4.50

4.75

5.00

5.00

4.50

Esthetics

4.50

4.50

5.00

5.00

4.50

Information

4.17

4.33

3.33

4.71

5.00

App quality MARS mean

4.04

4.50

4.43

4.83

4.60

Subjective quality MARS mean

2.00

3.75

4.75

4.75

4.60

Standalone Asthma Apps

Standalone asthma apps allow users to enter, store, or collect information about themselves or other people without being able to send such data to others. Standalone apps are also less costly to design, create, and maintain than their interactive counterparts and are frequently downloaded from the App Store and Google Play Store. The majority of standalone allergy apps, however, are marketing tools for over-the-counter antihistamine products or promote independent allergy clinics. Although not discussed in this review, 12 standalone apps available are listed in Table 5, the most popular being Asthma Storylines and AsthmaMD.
Table 5

Standalone mHealth allergy and asthma apps (2018)

App

Owner

Website

Notes

AccuPollen

Len Bielory M.D.

www.nynjpollen.com

NAB pollen information

Allergy 123

Preventive Health Diagnostics, Inc.

http://www.allergy123.com

Remote allergy practice sales and marketing

Allergy Alert

IQVIA

www.iqvia.com/

Commercial sales

AllergyCast

Johnson+Johnson

www.zyrtec.com/

Commercial sales—Zyrtec

Allergy Pollen Count

Ghassan Safadi, M

http://www.allergyclinicohio.com

Clinic business app

AP pal

Allergy Partners

https://www.allergypartners.com/introducing-appal/

Clinic business app

Asthma & Me

Anthem, Inc.

mydiversepatients.com/

Must be a patient

Change 6401

Cincinnati Children’s Hospital Med. Center

https://www.cincinnatichildrens.org/

 

Kiss My Asthma

Univ. of Sydney

kissmyasthma.org.au/

For patients in Australia

MyAsthma

GlaxoSmithKline, PLC

https://www.gsk.com /

Commercial sales, ACT®

My Asthma Pal

Children’s Med. Center Dallas

www.childrens.com/

Clinic business app, ACT®

WebMD

KKR & Co Inc.

www.kkr.com

Commercial sales Education

Asthma Storylines is sponsored by the Allergy & Asthma Network, a non-profit organization active nationwide in public education and government affairs. The Asthma Storylines app is free to consumers, allows users-patients to input and store medication and inhaler usage data, locate board-certified specialists in the American College of Allergy, Asthma and Immunology and receive secure notifications and daily medication reminders. Storylines also has an asthma action plan that is dependent on patient-performed peak flow test results and the ACT® symptom score test.

Although the AsthmaMD app is free and allows users-patients to input and store their personal health information, it is less functional than the Asthma Storylines app primarily because it uses an unverified asthma action plan.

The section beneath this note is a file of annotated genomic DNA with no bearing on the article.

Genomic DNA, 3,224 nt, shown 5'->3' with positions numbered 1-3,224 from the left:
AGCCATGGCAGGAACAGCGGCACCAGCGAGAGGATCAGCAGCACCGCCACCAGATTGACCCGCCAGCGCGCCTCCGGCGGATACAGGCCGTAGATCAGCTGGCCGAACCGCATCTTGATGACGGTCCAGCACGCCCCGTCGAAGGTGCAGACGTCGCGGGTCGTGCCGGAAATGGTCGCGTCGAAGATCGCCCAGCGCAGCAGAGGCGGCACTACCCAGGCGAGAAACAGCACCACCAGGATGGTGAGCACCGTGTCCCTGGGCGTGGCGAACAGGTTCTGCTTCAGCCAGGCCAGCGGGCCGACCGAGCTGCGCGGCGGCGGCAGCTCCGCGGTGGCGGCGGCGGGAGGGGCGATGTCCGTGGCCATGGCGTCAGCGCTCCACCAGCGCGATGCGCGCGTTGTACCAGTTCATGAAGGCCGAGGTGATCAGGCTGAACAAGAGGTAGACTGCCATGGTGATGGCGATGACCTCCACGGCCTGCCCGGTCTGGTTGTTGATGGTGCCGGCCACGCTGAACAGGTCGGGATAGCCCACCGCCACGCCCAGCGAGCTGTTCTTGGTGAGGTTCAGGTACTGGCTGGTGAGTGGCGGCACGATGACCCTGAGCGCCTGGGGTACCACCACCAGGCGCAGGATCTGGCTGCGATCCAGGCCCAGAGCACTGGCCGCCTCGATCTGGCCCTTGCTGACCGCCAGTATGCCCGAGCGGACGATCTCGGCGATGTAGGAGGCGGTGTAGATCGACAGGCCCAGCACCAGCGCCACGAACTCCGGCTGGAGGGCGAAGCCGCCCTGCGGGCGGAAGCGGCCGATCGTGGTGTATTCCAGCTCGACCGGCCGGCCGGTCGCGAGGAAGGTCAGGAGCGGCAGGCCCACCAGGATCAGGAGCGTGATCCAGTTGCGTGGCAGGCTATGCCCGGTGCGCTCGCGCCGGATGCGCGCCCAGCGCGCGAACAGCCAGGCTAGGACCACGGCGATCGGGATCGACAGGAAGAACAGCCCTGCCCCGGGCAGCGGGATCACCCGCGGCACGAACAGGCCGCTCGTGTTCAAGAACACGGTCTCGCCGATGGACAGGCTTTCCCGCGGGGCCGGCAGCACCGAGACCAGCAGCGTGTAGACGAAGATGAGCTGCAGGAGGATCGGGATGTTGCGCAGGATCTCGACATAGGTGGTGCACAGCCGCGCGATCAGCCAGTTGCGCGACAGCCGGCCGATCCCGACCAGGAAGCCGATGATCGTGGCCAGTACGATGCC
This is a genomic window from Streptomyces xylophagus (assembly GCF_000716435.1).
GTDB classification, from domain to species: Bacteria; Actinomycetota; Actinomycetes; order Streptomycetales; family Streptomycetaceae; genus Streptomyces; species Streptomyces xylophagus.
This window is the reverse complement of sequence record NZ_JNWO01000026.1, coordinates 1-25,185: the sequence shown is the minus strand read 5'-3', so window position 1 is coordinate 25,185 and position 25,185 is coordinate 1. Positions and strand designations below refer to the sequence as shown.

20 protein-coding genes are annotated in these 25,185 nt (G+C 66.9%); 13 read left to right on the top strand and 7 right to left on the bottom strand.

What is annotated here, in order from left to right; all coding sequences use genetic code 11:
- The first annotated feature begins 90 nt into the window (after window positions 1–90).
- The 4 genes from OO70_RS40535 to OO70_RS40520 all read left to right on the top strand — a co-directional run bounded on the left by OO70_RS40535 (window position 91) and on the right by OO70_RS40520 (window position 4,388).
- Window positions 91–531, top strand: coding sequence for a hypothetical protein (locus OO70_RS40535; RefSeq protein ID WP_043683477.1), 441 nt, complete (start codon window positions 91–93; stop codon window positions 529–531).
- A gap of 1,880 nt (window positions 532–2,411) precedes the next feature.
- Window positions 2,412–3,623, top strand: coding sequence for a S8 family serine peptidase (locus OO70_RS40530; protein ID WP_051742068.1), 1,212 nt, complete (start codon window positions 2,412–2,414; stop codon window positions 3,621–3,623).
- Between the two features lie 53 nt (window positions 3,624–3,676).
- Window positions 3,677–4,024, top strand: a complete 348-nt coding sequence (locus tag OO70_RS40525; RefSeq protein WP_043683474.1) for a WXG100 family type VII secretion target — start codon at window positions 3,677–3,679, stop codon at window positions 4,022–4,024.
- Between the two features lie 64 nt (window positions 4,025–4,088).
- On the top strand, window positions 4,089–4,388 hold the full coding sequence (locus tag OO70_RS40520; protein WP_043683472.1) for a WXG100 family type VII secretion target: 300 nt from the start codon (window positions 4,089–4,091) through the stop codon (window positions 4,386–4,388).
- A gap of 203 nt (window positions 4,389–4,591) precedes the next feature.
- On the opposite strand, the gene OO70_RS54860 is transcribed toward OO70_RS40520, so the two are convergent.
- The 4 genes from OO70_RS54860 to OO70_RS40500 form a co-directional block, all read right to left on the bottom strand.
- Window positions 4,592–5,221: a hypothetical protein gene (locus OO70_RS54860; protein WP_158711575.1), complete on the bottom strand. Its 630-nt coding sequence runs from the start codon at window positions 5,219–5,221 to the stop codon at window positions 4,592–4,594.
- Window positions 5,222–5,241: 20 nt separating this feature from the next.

Interactive Asthma Apps

Hailie, KagenAir, and Propeller interactive asthma apps offer the greatest number of features and mobile services as summarized in Table 6.
Table 6

Features in mobile asthma apps—2018

27 Features

Asthma Storylines

AsthmaMD

KagenAir

Propeller

Hailie

Classification

Standalone

Standalone

Interactive

Interactive

Interactive

Cost

 Free to user

Yes

Yes

Yes

Yes

Yes

 Clinic pays for access

Yes

Yes

Yes

Adherence

 User input data

Yes

Yes

Yes

Yes

Yes

 Automatic input of data

Yes

Yes

Validated symptom score tests

 Public domain

Yes

 Non-public domain

Yes

Yes

Alerts

 Inhaler use—user inputs

Yes

Yes

Yes

 Inhaler use—auto

Yes

Yes

 Asthma flares

Yes

Yes

Pending

 Forecast symptoms

Yes

Yes

Pending

Trigger identification

 Artificial intelligence

Yes

Yes

Pending

Measurements

 FEV-1 user input data

Yes

Yes

Yes

 FeNO user input data

Yes

 Peak flow user inputs

Yes

Yes

Yes

Yes

 Hypersensitivity test

Yes

Management

 Asthma action plan

Yes

Yes

Yes

Pending

 Emergency instructions

Yes

Yes

Pending

 Prednisone use user input

Yes

Yes

Yes

Pending

 Population mgmt

Yes

Yes

Pending

 ER + urgent visits

Yes

Yes

Pending

Communications

 Secure notifications

Yes

Yes

Yes

Yes

 Telemedicine

Yes

 Educational content

Yes

Yes

Yes

Yes

Yes

Monitor aeroallergens

 Local pollens + molds

Yes

Pending

User location

 GPS

Yes

Yes

Yes

Connect to caregivers

 Bd-certified allergists

Yes

Yes

Compare symptoms w/

 Weather + pollution

Yes

Yes

Pending

Feature score

10

7

20

21

9